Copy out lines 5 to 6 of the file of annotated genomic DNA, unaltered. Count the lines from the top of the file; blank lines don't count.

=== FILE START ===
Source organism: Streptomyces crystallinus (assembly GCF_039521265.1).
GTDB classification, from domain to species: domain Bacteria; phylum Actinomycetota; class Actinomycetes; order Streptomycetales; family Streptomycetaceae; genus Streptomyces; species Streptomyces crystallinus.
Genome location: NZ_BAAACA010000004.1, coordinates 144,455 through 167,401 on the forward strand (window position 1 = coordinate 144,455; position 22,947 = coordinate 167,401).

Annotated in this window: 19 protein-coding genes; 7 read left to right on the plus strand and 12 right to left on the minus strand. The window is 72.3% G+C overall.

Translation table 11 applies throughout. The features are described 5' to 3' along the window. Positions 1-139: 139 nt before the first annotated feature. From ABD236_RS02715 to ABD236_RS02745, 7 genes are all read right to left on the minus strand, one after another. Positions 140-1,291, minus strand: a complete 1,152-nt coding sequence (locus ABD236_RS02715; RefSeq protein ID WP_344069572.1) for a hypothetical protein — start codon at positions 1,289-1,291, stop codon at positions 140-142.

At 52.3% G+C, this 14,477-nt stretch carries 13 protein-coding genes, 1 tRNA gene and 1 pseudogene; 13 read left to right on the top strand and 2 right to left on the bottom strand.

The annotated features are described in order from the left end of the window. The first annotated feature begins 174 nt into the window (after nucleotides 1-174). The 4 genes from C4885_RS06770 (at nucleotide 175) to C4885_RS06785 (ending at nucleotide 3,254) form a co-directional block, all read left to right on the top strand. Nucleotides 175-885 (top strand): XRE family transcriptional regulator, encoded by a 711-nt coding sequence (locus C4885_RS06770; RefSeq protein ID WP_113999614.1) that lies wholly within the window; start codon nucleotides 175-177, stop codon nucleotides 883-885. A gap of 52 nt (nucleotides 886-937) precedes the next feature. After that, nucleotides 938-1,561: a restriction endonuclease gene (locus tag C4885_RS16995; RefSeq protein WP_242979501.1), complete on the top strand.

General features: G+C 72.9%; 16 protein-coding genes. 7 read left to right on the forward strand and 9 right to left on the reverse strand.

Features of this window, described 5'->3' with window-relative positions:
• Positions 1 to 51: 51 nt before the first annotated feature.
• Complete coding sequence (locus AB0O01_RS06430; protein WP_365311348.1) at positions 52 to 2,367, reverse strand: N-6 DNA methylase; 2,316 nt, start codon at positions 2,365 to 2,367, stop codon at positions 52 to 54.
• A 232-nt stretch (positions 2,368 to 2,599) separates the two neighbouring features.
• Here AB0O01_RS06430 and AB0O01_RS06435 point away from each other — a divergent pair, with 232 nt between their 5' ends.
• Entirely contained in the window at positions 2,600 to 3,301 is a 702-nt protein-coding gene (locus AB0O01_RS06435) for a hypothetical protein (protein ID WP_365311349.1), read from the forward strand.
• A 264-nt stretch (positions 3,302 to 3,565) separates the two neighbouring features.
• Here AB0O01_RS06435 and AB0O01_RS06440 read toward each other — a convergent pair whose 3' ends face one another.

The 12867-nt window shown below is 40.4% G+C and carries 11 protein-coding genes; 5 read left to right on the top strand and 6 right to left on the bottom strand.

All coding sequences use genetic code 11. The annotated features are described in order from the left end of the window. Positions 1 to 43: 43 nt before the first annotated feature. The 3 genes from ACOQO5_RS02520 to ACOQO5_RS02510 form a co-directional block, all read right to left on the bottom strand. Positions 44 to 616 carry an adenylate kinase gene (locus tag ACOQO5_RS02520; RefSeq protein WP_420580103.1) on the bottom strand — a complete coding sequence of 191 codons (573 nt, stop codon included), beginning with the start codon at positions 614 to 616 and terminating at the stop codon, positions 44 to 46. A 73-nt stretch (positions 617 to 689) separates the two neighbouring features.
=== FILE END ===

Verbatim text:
Translation table 11 applies throughout. The features are described 5' to 3' along the window. Positions 1-139: 139 nt before the first annotated feature. From ABD236_RS02715 to ABD236_RS02745, 7 genes are all read right to left on the minus strand, one after another. Positions 140-1,291, minus strand: a complete 1,152-nt coding sequence (locus ABD236_RS02715; RefSeq protein ID WP_344069572.1) for a hypothetical protein — start codon at positions 1,289-1,291, stop codon at positions 140-142.

At 52.3% G+C, this 14,477-nt stretch carries 13 protein-coding genes, 1 tRNA gene and 1 pseudogene; 13 read left to right on the top strand and 2 right to left on the bottom strand.